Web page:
How Twitter Advertising is Beating Out LinkedIn in B2B Lead Generation

LinkedIn Sponsored Updates have owned the B2B social advertising primarily due to the industry’s comfort level with the social platform. That isn’t to say it doesn’t provide fantastic targeting options, such as the ability to target based on industry, seniority and job function. But another traditionally B2C social platform is slowly gaining headway in the B2B advertising space. Twitter, while slow to implement advertising on its site, is becoming worth the wait.

Last month, we ran two separate advertisements on LinkedIn and Twitter promoting the same piece of content. This was our first attempt at running both simultaneously and the results surprised us.


For this content offer, we were targeting B2B marketing professionals in the United States. Pretty broad but since the white paper focused on content marketing, we also wanted to include keywords related to that topic.


We set our audience targeting similar to most of our previous campaigns, adding content marketing specific keywords to the “skills” section. After running the campaign for a full week, LinkedIn provided us the following results:


50 clicks over the course of a week to an audience size of a little over 410,000 is a successful campaign for us. For our company, the leads we generate from one advertisement is quality over quantity, and if 10% of these conversions are valuable prospective customers then this ad did its job. Here is our evaluation:


After reviewing that week, we discovered that of the 50 clicks to the LinkedIn, only two downloads occurred from that source. Bummer. We’ve certainly had more successful ads run on LinkedIn, and one can debate that the content, ad copy and/or targeting keywords used could be modified to increase conversion. Regardless, this was a pretty low conversion rate, which rarely happens in our LinkedIn advertising experience.


As a newbie to Twitter advertising, we established some common keywords we thought the Twittersphere would be searching for—heavy on the B2B slant to avoid drawing too many unqualified prospects.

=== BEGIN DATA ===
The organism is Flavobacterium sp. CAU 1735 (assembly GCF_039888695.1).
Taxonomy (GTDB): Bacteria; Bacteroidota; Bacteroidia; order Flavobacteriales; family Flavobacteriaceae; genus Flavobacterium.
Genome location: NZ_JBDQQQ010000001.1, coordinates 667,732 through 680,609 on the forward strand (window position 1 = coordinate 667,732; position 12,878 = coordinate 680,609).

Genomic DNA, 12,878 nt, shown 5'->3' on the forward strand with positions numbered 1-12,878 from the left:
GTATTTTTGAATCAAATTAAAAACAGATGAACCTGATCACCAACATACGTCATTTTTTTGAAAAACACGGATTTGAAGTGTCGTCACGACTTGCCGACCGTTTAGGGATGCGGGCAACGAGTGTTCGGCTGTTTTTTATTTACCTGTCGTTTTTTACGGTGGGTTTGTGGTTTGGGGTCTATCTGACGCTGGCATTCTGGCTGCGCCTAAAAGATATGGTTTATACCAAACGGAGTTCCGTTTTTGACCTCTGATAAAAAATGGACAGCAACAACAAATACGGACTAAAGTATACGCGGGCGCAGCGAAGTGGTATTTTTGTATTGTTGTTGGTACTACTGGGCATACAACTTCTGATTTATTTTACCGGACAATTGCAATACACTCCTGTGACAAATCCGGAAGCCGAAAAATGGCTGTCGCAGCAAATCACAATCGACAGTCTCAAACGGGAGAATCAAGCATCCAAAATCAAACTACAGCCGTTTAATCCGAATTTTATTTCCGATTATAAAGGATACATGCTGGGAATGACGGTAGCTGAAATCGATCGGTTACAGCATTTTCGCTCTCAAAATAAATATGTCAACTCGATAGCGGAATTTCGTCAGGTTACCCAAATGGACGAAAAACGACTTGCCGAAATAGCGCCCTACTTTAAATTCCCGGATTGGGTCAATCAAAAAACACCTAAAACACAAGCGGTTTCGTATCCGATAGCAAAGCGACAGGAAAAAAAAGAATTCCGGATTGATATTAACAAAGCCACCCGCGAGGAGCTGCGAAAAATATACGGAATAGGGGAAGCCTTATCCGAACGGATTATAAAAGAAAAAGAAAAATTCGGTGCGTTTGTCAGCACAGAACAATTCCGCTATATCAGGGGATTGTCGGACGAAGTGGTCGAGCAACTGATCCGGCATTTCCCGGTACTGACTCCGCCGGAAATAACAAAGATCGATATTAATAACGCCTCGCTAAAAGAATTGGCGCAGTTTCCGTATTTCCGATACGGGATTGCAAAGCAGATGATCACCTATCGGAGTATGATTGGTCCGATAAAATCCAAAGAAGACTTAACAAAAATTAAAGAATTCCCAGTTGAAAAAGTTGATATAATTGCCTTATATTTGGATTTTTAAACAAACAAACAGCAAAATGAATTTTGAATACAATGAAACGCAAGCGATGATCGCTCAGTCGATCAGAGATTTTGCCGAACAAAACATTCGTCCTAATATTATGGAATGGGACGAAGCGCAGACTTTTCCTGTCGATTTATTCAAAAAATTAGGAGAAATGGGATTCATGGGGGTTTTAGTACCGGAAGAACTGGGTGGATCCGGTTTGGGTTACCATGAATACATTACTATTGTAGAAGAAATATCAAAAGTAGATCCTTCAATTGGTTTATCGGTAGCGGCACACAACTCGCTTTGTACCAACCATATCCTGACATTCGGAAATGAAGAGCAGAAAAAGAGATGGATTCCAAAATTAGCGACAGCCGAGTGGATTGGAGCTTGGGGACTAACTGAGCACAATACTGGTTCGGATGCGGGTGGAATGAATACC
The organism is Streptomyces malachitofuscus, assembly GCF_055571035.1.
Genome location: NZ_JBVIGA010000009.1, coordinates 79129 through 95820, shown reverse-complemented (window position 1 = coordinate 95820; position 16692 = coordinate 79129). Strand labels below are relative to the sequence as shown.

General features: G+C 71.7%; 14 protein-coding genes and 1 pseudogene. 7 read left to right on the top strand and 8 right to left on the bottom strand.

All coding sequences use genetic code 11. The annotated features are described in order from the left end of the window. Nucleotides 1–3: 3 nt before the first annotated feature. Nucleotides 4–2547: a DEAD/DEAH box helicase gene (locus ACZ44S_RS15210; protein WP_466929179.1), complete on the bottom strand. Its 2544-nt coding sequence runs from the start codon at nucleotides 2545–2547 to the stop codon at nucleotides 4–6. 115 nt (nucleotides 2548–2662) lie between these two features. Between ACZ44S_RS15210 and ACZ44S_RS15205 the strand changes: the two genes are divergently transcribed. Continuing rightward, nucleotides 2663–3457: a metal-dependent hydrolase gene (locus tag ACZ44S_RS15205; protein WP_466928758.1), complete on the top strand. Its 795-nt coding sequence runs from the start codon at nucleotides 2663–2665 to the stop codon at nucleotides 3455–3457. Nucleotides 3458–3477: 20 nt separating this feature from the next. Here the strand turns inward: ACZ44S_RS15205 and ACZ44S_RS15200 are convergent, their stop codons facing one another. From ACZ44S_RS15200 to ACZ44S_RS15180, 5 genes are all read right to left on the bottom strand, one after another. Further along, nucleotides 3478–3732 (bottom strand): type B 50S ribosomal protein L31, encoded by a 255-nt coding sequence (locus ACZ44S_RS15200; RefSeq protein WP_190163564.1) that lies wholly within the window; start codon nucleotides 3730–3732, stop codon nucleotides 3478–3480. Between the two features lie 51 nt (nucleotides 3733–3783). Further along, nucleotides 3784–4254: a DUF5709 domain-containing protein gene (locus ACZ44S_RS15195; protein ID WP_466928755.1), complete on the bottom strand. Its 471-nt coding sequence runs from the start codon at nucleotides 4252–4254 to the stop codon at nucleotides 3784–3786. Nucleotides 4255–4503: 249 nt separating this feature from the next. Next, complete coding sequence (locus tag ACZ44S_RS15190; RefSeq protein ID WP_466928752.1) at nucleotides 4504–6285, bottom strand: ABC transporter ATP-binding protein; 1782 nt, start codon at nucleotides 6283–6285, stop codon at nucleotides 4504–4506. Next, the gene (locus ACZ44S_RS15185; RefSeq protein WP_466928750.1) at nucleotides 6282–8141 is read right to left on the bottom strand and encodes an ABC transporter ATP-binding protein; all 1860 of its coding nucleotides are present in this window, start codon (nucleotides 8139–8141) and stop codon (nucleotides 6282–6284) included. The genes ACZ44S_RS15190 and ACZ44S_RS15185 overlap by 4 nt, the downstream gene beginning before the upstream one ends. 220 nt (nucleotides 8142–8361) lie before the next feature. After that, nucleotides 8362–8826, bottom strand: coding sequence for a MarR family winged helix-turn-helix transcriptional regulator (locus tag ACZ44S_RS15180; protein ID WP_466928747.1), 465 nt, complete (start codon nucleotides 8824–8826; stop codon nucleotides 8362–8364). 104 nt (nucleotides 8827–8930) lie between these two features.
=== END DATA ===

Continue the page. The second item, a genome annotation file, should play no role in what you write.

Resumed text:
Because promoted tweets was a new tactic, we set the campaign to only run for four days just to manage performance. Twitter provided the following analytics:


This is when a conversion tracking tool – such as VisiStat, Google Analytics or Twitter’s own conversion tracking – comes in handy. Since Twitter users have a multitude of ways to interact with a tweet (e.g. clicking the Twitter profile, retweets, replies, tweet expands, etc.), Twitter charges “per engagement” rather than “per click.” While difficult to track, cost per engagement is relatively low. The ad overall received an engagement rate of 2.42%, which falls within Twitter’s recommended success range of 1 – 3%.

After pulling data from our conversion tracking tool, we discovered even better news:


Once all the “engagements” were filtered out to valuable clicks, we found the Twitter ad brought a total of 22 clicks to the landing page over the course of the four days. Of the 22 clicks, 14 of those visitors downloaded our guide. Even better, almost half of the clicks were valuable prospective contacts for our sales funnel. Pretty impressive for an ad that only ran four days.

At the end of the day, LinkedIn will still prove to bring valuable connections to grow our business. But for B2B companies hesitant to start similar advertising on Twitter due to B2C concerns, you’re missing out on an untapped audience.


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